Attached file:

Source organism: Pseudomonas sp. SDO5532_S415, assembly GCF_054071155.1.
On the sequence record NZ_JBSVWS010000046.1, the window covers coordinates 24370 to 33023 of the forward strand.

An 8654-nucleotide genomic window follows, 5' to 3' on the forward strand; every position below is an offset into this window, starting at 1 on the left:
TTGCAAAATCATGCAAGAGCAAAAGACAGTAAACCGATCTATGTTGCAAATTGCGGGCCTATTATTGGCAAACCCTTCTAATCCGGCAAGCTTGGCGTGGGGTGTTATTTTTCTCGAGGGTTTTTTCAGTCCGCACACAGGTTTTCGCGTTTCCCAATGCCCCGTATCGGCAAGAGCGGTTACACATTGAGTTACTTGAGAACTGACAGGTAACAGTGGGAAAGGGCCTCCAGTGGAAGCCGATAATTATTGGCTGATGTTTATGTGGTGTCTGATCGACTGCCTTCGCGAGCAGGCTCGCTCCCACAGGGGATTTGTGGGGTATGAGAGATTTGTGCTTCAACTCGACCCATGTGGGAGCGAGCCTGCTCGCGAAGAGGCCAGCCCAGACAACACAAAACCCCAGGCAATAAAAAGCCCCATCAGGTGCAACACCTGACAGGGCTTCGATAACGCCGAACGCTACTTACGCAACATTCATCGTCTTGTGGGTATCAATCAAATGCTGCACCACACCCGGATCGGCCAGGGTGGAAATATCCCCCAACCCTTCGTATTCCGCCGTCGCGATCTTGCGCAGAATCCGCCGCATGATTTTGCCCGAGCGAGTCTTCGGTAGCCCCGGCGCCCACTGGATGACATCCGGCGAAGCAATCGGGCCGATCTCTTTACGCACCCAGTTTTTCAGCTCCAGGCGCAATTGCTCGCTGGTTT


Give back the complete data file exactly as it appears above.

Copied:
Source organism: Pseudomonas sp. SDO5532_S415, assembly GCF_054071155.1.
On the sequence record NZ_JBSVWS010000046.1, the window covers coordinates 24370 to 33023 of the forward strand.

An 8654-nucleotide genomic window follows, 5' to 3' on the forward strand; every position below is an offset into this window, starting at 1 on the left:
TTGCAAAATCATGCAAGAGCAAAAGACAGTAAACCGATCTATGTTGCAAATTGCGGGCCTATTATTGGCAAACCCTTCTAATCCGGCAAGCTTGGCGTGGGGTGTTATTTTTCTCGAGGGTTTTTTCAGTCCGCACACAGGTTTTCGCGTTTCCCAATGCCCCGTATCGGCAAGAGCGGTTACACATTGAGTTACTTGAGAACTGACAGGTAACAGTGGGAAAGGGCCTCCAGTGGAAGCCGATAATTATTGGCTGATGTTTATGTGGTGTCTGATCGACTGCCTTCGCGAGCAGGCTCGCTCCCACAGGGGATTTGTGGGGTATGAGAGATTTGTGCTTCAACTCGACCCATGTGGGAGCGAGCCTGCTCGCGAAGAGGCCAGCCCAGACAACACAAAACCCCAGGCAATAAAAAGCCCCATCAGGTGCAACACCTGACAGGGCTTCGATAACGCCGAACGCTACTTACGCAACATTCATCGTCTTGTGGGTATCAATCAAATGCTGCACCACACCCGGATCGGCCAGGGTGGAAATATCCCCCAACCCTTCGTATTCCGCCGTCGCGATCTTGCGCAGAATCCGCCGCATGATTTTGCCCGAGCGAGTCTTCGGTAGCCCCGGCGCCCACTGGATGACATCCGGCGAAGCAATCGGGCCGATCTCTTTACGCACCCAGTTTTTCAGCTCCAGGCGCAATTGCTCGCTGGTTT